Grayling, Ice Cream, and Sleep Deprivation.

Photographer and writer Jess McGlothlin finds the good life – and a few mosquitoes – under the Swedish Lapland summer sun.

“I would drop some bodies for an ice cream.”

The accented words pull me from my hazy doze in the back of the Volvo wagon. Lifting my head from its rest on a pile of duffle bags and rod tubes, I squint forward at Ted. He’s fiddling with the music again, searching for a song on his phone that might help combat the exhaustion we’re all feeling. From the driver’s seat, Håkan eyes an upcoming road sign advertising a petrol station.

Ice cream ahoy. Potentially with no bodies dropped.

Swedish Lapland vista.

We’re winding through the dense woods of Swedish Lapland, where traffic is more likely to take the form of leisurely trotting reindeer than another vehicle. Over the past few hours we’ve descended from boggy tundra into true taiga – a swampy, coniferous forest that only seems to intensify the oppressive heat of a Swedish summer heat wave.

Temperatures have been nudging into the mid-90s every day and for Swedes Ted and Håkan, it’s downright oppressive.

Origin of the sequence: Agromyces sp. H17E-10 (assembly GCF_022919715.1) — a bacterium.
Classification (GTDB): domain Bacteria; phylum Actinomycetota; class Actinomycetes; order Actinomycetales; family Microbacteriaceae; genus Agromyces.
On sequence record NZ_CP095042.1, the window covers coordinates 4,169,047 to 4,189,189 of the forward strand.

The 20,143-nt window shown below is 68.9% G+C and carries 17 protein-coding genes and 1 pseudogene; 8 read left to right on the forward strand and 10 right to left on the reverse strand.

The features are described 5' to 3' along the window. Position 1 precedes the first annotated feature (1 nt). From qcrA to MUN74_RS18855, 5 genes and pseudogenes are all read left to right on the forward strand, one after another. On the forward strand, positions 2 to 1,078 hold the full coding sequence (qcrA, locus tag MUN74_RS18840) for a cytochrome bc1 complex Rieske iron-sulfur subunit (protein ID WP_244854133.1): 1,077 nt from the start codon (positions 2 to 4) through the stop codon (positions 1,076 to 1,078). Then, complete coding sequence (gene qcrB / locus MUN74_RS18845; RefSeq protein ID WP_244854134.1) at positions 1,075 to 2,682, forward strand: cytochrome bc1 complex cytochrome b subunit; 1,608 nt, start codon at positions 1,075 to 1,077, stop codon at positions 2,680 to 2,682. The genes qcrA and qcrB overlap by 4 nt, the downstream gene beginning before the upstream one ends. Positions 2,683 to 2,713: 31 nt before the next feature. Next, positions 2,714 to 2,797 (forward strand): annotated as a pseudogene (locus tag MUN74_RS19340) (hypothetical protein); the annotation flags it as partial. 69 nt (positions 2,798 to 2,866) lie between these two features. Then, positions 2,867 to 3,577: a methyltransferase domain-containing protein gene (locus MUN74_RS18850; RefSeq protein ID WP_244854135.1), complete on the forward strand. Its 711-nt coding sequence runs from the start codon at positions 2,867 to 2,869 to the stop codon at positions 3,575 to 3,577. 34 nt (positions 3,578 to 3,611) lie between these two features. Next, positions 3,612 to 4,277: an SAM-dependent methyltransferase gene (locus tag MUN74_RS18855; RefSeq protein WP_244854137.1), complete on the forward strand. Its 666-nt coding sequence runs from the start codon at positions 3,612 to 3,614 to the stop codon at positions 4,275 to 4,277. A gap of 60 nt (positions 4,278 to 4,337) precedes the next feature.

Locals Hanna and Viljami Huhtala.

Lapland fly fishing
Main sail of a Swedish grayling.

Hot? Or tired?

A solid angler and bold drone pilot, Ted sports a scruffy look that makes one think he’d be equally at home at a rock concert as he is in a fishing camp. Håkan, a legend in the Nordic fly fishing community, is as delightfully Swedish as they come: cheerful, kind, and with a wicked sense of humour that tends to come out around 2am on the water. 

Both are quite keen on coffee and ice cream.

The heat is one factor; our collective lack of sleep might be another reason for the hankering for cold, frosty treats.

Lapland fly fishing
The grayling’s realm.

Lapland fly fishing
Viljami with a lengthy pike.

We’ve spent the last week fishing at Tjuonajokk, a tundra fishing camp run by the Fish Your Dream team that proved to be home to hands-down the best grayling fishing I’d ever experienced. Stupidly good. The Kaitum River flows right by camp; it’s the sort of fishery where one can go forth into battle against the mosquitoes to log a few casts, quite likely bringing to hand a grayling topping 50cm before the camp stove coffee even has time to boil.

Read the rest of Lapland in issue 41. It’s free!

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